I find it sort of interesting that I had a post about Jaxtr sitting in my drafts, from back in December 2008. Back then, the one-time darling of VoIP whose investors included some of those investing in Skype before it, had reported that it had laid off 13 workers (about 30% of its workforce) and that the much heralded CEO, Konstantin Guericke, had stepped down.
That draft was titled “Jaxtr revisited” and referred to the company’s burn rate:
Jaxtr raised $10 million in their Series A in August 2007. In September 2007, I said they would burn through that within a year, and it looks like they did, because they had to take another $10 million in June 2008.
In that post, I was highlighting some potential trouble spots ahead for Jaxtr, including the fact that they’d soon need even more capital and there would be challenges raising it in this climate, especially with a continued “burn cash now for some future unspecified opportunity later” business model. I also discussed little details like the potential for rampant fraud, once they start charging. I never got around to publishing that draft.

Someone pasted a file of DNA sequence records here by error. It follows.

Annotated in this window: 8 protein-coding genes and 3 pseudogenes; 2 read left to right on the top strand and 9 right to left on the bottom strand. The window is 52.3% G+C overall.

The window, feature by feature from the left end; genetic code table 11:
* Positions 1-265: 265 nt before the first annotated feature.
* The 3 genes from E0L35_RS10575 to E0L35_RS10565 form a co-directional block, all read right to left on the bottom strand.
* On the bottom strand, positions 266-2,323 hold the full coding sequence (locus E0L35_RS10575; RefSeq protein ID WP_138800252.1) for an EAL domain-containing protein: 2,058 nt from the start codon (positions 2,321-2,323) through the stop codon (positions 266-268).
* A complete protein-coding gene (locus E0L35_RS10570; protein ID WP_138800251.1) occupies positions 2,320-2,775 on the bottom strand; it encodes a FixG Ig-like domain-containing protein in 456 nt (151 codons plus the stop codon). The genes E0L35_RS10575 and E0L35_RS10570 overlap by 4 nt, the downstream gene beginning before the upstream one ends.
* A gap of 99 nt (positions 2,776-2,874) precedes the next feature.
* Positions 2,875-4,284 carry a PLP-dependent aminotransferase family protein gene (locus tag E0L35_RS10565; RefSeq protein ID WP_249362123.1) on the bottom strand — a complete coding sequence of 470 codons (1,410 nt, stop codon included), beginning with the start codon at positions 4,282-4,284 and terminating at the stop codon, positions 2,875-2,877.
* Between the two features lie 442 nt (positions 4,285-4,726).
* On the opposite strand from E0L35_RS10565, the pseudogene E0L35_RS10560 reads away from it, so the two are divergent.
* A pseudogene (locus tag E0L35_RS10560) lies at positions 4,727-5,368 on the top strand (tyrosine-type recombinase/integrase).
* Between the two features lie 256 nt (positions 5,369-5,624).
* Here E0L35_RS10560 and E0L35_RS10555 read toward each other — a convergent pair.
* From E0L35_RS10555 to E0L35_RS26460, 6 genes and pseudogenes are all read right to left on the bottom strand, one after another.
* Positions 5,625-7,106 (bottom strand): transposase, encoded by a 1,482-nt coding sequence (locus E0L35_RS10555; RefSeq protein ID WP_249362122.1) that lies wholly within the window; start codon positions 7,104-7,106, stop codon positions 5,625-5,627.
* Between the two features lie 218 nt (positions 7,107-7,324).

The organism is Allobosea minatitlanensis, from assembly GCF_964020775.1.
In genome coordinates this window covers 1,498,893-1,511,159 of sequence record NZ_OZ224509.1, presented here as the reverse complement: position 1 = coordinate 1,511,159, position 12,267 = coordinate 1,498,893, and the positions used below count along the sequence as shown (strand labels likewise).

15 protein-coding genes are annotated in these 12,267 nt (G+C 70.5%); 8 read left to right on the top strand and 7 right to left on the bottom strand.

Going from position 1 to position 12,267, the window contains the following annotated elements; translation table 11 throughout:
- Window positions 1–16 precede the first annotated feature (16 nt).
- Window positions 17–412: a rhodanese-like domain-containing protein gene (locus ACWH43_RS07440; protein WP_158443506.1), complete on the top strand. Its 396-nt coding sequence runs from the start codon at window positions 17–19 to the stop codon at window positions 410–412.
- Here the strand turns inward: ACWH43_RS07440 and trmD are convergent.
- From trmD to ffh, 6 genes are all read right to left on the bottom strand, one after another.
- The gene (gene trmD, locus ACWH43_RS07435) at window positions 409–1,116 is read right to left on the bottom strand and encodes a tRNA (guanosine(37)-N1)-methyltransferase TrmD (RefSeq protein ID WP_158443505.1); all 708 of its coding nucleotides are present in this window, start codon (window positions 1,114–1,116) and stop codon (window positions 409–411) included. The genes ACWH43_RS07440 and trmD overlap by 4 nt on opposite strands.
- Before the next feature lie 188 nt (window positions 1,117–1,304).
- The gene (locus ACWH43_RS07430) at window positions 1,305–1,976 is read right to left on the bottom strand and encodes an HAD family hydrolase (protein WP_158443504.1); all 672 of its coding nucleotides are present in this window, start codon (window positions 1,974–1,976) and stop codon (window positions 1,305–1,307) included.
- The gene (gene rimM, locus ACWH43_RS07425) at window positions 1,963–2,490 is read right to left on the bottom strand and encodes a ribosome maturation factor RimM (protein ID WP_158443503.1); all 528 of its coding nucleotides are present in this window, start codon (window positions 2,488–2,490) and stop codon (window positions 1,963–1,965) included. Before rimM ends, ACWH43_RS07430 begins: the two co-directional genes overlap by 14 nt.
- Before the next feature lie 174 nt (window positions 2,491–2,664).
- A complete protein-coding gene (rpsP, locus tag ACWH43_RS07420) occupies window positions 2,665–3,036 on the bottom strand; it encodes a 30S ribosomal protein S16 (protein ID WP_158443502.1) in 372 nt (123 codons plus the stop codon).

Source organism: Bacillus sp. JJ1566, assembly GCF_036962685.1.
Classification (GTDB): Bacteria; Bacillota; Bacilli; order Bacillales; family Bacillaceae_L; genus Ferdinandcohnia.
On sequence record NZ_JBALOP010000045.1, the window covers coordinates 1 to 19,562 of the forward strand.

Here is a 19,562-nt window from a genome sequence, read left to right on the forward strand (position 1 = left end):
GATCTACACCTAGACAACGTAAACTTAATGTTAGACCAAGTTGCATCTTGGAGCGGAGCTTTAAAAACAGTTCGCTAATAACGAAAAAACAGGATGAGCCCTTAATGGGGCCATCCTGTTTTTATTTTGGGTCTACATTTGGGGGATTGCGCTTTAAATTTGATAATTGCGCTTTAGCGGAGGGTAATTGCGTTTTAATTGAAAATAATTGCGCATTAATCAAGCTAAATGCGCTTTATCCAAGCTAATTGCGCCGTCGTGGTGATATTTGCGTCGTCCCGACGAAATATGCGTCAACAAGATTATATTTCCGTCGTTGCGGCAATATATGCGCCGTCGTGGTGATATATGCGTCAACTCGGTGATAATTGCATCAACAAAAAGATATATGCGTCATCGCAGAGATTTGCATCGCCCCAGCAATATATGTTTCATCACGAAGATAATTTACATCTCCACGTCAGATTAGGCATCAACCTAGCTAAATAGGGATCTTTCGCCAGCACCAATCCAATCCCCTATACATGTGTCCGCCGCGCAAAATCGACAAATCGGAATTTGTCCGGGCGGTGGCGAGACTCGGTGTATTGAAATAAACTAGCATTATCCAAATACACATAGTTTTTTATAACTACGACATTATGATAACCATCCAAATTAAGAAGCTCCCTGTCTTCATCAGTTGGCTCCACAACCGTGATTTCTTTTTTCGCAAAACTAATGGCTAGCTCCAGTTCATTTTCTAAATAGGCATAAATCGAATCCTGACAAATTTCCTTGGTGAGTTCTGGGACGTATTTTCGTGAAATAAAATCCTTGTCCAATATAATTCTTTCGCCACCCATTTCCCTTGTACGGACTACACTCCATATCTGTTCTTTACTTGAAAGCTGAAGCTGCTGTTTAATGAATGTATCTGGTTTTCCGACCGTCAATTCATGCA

Of course we don’t know if these things contributed to the sale of Jaxtr to SabSe Technologies, Inc. (www.SabSeBolo.com) announced yesterday, for an undisclosed sum, but it seems like they could have.
SabSe was co-founded by Sabeer Bhatia, an original co-founder of Hotmail. They are in the free conference calling business. All the access numbers listed on the website are in India. A large percentage of Jaxtr users are also in India and in Pakistan. I’m guessing SabSe makes money on termination and are hoping to use Jaxtr’s local numbers, in some related manner, perhaps expanding their conference calling services beyond India.